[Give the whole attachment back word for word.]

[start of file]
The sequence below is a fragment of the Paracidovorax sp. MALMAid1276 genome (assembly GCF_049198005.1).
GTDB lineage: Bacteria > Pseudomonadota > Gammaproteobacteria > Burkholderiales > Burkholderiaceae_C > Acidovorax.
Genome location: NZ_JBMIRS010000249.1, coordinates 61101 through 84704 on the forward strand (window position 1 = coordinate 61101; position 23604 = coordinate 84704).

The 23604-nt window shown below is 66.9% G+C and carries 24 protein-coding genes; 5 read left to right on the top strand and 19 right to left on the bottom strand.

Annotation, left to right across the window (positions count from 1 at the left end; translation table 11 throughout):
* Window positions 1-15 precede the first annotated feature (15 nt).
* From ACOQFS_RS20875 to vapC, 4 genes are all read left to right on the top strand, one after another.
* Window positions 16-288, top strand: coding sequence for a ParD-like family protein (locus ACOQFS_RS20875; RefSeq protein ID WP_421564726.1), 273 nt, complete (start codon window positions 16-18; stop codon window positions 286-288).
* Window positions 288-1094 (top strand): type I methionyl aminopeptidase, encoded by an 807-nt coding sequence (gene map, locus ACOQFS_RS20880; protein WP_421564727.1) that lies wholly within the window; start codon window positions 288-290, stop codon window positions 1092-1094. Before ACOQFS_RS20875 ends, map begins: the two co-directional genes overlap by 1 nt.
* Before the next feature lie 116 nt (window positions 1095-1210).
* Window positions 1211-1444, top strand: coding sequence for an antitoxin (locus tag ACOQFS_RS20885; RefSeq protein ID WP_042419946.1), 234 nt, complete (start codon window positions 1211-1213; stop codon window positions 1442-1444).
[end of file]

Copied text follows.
The sequence below is a fragment of the Paracidovorax sp. MALMAid1276 genome (assembly GCF_049198005.1).
GTDB lineage: Bacteria > Pseudomonadota > Gammaproteobacteria > Burkholderiales > Burkholderiaceae_C > Acidovorax.
Genome location: NZ_JBMIRS010000249.1, coordinates 61101 through 84704 on the forward strand (window position 1 = coordinate 61101; position 23604 = coordinate 84704).

The 23604-nt window shown below is 66.9% G+C and carries 24 protein-coding genes; 5 read left to right on the top strand and 19 right to left on the bottom strand.

Annotation, left to right across the window (positions count from 1 at the left end; translation table 11 throughout):
* Window positions 1-15 precede the first annotated feature (15 nt).
* From ACOQFS_RS20875 to vapC, 4 genes are all read left to right on the top strand, one after another.
* Window positions 16-288, top strand: coding sequence for a ParD-like family protein (locus ACOQFS_RS20875; RefSeq protein ID WP_421564726.1), 273 nt, complete (start codon window positions 16-18; stop codon window positions 286-288).
* Window positions 288-1094 (top strand): type I methionyl aminopeptidase, encoded by an 807-nt coding sequence (gene map, locus ACOQFS_RS20880; protein WP_421564727.1) that lies wholly within the window; start codon window positions 288-290, stop codon window positions 1092-1094. Before ACOQFS_RS20875 ends, map begins: the two co-directional genes overlap by 1 nt.
* Before the next feature lie 116 nt (window positions 1095-1210).
* Window positions 1211-1444, top strand: coding sequence for an antitoxin (locus tag ACOQFS_RS20885; RefSeq protein ID WP_042419946.1), 234 nt, complete (start codon window positions 1211-1213; stop codon window positions 1442-1444).